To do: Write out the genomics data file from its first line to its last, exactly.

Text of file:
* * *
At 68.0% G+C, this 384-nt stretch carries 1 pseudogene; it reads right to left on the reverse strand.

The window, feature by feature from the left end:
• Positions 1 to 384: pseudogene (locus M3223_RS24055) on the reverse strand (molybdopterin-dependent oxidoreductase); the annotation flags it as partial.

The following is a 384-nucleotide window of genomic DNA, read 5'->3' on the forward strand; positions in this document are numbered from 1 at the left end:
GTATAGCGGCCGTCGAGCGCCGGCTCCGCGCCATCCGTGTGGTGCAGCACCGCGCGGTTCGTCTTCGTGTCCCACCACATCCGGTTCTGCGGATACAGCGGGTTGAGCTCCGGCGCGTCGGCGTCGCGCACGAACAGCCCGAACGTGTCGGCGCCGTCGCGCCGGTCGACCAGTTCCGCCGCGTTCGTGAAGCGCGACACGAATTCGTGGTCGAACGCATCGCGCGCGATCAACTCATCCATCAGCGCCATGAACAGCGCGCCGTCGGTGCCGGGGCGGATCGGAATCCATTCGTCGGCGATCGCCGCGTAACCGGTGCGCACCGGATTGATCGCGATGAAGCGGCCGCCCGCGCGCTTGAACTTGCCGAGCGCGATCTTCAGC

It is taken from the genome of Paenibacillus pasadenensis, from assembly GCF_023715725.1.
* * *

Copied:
At 68.0% G+C, this 384-nt stretch carries 1 pseudogene; it reads right to left on the reverse strand.

The window, feature by feature from the left end:
• Positions 1 to 384: pseudogene (locus M3223_RS24055) on the reverse strand (molybdopterin-dependent oxidoreductase); the annotation flags it as partial.

The following is a 384-nucleotide window of genomic DNA, read 5'->3' on the forward strand; positions in this document are numbered from 1 at the left end:
GTATAGCGGCCGTCGAGCGCCGGCTCCGCGCCATCCGTGTGGTGCAGCACCGCGCGGTTCGTCTTCGTGTCCCACCACATCCGGTTCTGCGGATACAGCGGGTTGAGCTCCGGCGCGTCGGCGTCGCGCACGAACAGCCCGAACGTGTCGGCGCCGTCGCGCCGGTCGACCAGTTCCGCCGCGTTCGTGAAGCGCGACACGAATTCGTGGTCGAACGCATCGCGCGCGATCAACTCATCCATCAGCGCCATGAACAGCGCGCCGTCGGTGCCGGGGCGGATCGGAATCCATTCGTCGGCGATCGCCGCGTAACCGGTGCGCACCGGATTGATCGCGATGAAGCGGCCGCCCGCGCGCTTGAACTTGCCGAGCGCGATCTTCAGC

It is taken from the genome of Paenibacillus pasadenensis, from assembly GCF_023715725.1.